Mending Broken Hearts at Community Hospital, Munster

By: Community Healthcare System Last Updated: May 2, 2017

Mending-Broken-Hearts-at-Community-Hospital-MunsterPhoto: Ernestine De La Rosa of Chicago visits with Cardiologist Hussam Suradi, MD, after undergoing a minimally invasive procedure called percutaneous mitral balloon valvuloplasty to reopen her narrowed mitral heart valve. “I was determined to get my heart valve fixed and I knew Dr. Suradi would do it right and without a major operation,” De La Rosa said.

A tiny balloon is giving new hope to aging hearts across Northwest Indiana. Cardiologist Hussam Suradi, MD, FACC, FSCAI, is first in the region to use a minimally invasive procedure, called a balloon valvuloplasty, to reopen narrowed damaged heart valves.

Suradi is Northwest Indiana’s only fellowship-trained structural cardiologist. He is on staff at Community Hospital in Munster and St. Mary Medical Center in Hobart.

“We have the best tools to treat heart valve stenosis,” said Suradi. “At the hospitals of Community Healthcare System, we have advanced technology that we can use to help older patients with valve disease. We are using balloon valvuloplasty to help patients with mitral valve stenosis. When we choose the best available technique to treat each individual patient and improve their quality of life, then we have done our job giving our patients the finest care possible,” he said.

The mitral valve is one of four valves in the heart that helps the blood keep flowing in one direction. After the heart becomes damaged or diseased, these valves oftentimes no longer function properly and the heart muscle needs to work harder to pump the blood. This can cause symptoms that include dizziness, chest pain, breathing difficulties, palpitations, swelling of the feet and ankles and rapid weight gain due to fluid retention.

Surgery used to be the only available treatment to fix mitral valve stenosis. The surgical procedure would require the patient to be placed on a heart-lung bypass machine and has significant risks. Many elderly patients with weak hearts are unable to tolerate such a lengthy complex surgery. The alternative, percutaneous mitral balloon valvuloplasty, is the preferred therapy in the right candidate. Balloon valvuloplasty is a minimally-invasive procedure that improves the valve function and allows the blood to flow more freely through the heart.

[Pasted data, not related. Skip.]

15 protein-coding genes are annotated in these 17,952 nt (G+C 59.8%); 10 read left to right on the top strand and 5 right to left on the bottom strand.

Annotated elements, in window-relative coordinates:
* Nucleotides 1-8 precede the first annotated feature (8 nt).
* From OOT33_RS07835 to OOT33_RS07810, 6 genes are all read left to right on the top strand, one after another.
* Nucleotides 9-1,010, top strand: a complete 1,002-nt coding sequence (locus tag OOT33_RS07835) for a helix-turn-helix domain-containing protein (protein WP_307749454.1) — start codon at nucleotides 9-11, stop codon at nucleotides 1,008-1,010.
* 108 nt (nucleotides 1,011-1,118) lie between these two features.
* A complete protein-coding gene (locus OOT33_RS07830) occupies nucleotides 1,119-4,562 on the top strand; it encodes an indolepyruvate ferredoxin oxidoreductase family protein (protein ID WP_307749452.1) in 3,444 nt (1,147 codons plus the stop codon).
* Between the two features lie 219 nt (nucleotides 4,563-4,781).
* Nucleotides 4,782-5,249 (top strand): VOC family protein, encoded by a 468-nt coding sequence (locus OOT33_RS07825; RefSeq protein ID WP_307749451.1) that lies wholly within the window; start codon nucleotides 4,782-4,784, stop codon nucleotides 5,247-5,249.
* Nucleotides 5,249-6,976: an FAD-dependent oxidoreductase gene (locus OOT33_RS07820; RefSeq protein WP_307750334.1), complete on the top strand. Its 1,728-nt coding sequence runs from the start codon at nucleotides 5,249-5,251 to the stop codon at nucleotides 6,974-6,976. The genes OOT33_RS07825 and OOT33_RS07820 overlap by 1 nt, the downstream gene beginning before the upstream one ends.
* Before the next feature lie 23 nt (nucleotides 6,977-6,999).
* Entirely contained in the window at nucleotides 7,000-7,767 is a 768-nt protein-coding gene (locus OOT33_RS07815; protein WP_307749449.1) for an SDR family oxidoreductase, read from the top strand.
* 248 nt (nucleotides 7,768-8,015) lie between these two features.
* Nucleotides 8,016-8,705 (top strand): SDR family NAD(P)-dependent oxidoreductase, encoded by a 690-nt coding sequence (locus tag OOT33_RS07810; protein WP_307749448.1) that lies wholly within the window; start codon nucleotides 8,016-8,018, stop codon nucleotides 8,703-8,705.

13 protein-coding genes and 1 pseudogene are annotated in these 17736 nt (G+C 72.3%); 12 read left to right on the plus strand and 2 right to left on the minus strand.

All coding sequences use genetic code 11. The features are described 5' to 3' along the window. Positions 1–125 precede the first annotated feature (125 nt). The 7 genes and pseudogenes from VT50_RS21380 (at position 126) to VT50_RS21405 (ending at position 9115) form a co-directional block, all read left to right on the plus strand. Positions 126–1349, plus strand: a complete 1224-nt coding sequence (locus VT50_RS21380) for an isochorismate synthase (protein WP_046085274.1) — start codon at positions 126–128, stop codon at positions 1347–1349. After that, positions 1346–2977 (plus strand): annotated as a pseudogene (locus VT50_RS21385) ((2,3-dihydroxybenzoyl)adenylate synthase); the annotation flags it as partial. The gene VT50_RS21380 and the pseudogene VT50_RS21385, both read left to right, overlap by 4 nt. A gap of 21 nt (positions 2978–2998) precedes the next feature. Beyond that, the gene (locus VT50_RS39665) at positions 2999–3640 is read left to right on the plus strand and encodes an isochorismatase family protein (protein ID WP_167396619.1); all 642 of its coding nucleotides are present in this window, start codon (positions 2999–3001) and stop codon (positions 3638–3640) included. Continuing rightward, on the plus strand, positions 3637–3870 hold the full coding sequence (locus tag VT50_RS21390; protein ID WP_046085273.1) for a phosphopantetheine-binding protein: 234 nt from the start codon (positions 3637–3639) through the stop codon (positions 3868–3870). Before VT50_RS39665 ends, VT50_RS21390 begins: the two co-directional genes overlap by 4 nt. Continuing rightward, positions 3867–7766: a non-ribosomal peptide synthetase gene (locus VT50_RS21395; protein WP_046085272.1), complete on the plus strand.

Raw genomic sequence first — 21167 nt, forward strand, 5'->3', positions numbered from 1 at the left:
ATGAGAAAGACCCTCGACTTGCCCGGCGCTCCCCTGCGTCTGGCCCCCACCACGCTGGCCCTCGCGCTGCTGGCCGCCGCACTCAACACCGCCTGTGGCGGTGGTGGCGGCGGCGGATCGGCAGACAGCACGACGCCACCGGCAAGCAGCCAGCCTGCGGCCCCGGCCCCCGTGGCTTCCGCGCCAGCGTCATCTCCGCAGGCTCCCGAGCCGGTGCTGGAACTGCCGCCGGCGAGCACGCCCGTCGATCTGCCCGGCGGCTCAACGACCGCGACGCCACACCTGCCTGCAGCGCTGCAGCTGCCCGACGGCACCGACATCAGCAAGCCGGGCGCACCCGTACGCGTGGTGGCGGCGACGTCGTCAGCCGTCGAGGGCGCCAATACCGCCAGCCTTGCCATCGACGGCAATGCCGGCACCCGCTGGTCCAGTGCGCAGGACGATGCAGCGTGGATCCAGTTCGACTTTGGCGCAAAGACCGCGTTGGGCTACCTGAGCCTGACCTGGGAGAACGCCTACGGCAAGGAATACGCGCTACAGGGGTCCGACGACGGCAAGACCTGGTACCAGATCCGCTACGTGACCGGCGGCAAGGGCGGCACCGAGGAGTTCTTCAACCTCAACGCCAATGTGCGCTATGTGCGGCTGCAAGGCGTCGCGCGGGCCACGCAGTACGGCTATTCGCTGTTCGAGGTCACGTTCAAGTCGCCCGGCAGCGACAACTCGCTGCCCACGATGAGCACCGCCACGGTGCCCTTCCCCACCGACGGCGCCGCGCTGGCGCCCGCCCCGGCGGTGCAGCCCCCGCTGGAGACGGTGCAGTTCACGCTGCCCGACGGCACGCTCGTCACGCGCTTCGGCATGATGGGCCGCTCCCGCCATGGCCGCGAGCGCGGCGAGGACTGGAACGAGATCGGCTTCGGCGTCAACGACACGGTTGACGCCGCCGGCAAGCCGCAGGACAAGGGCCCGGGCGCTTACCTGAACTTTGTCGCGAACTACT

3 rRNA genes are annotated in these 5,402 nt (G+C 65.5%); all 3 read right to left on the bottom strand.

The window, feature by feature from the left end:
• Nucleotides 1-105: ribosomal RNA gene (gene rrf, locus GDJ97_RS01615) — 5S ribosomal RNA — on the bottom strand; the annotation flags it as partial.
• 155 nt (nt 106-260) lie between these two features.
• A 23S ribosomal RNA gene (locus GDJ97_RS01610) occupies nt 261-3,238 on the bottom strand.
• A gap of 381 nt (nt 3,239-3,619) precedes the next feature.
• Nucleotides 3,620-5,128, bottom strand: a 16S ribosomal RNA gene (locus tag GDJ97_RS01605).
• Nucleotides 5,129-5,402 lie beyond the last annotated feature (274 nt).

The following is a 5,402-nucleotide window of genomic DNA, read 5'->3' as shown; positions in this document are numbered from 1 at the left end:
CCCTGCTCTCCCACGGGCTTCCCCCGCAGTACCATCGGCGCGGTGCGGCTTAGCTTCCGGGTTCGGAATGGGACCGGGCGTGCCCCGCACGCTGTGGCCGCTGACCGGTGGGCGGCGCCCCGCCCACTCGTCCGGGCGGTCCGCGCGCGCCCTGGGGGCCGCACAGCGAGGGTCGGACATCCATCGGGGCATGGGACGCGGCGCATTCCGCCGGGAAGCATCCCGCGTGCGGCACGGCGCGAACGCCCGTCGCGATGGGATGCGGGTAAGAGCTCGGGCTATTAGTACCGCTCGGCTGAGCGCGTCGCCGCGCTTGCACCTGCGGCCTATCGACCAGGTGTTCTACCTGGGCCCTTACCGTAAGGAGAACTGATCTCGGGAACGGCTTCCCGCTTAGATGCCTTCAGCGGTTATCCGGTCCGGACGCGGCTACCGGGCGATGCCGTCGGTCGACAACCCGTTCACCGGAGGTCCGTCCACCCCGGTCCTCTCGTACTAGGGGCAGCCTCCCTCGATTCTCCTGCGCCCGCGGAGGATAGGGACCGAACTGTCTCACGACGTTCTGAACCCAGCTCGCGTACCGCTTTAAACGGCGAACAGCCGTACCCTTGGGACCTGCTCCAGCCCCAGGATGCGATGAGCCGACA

During a valvuloplasty procedure, a small narrow hollow tube called a catheter with a balloon at the tip, is threaded through a blood vessel in the groin and up into the heart. Once the catheter is in place across the mitral valve, the balloon is inflated to open up the narrowed valve. Then, the balloon is deflated and the catheter is removed from the heart. The patient usually has an overnight hospital stay.

The Structural Heart & Valve Center team of Community Healthcare System is dedicated to providing patients with access to the most advanced treatments for structural heart and valve diseases. This center is led by Hussam Suradi, MD, FACC, FSCAI, who is Northwest Indiana’s only fellowship-trained Congenital and Structural Interventional Cardiologist. With this expertise, the Structural Heart & Valve Center is among an elite few in Indiana to offer patients MitraClip® for mitral valve repair, WATCHMAN™ for stroke prevention in atrial fibrillation, balloon valvuloplasty for both aortic and mitral valve stenosis and transcatheter aortic valve replacement (TAVR). Using a multidisciplinary approach, the team discusses the most effective treatment options and shares best practices to ensure that patients receive the most comprehensive care available.

For more information on the Structural Heart & Valve Center at St. Mary Medical Center and Community Hospital, call 219-703-5301 or visit www.comhs.org.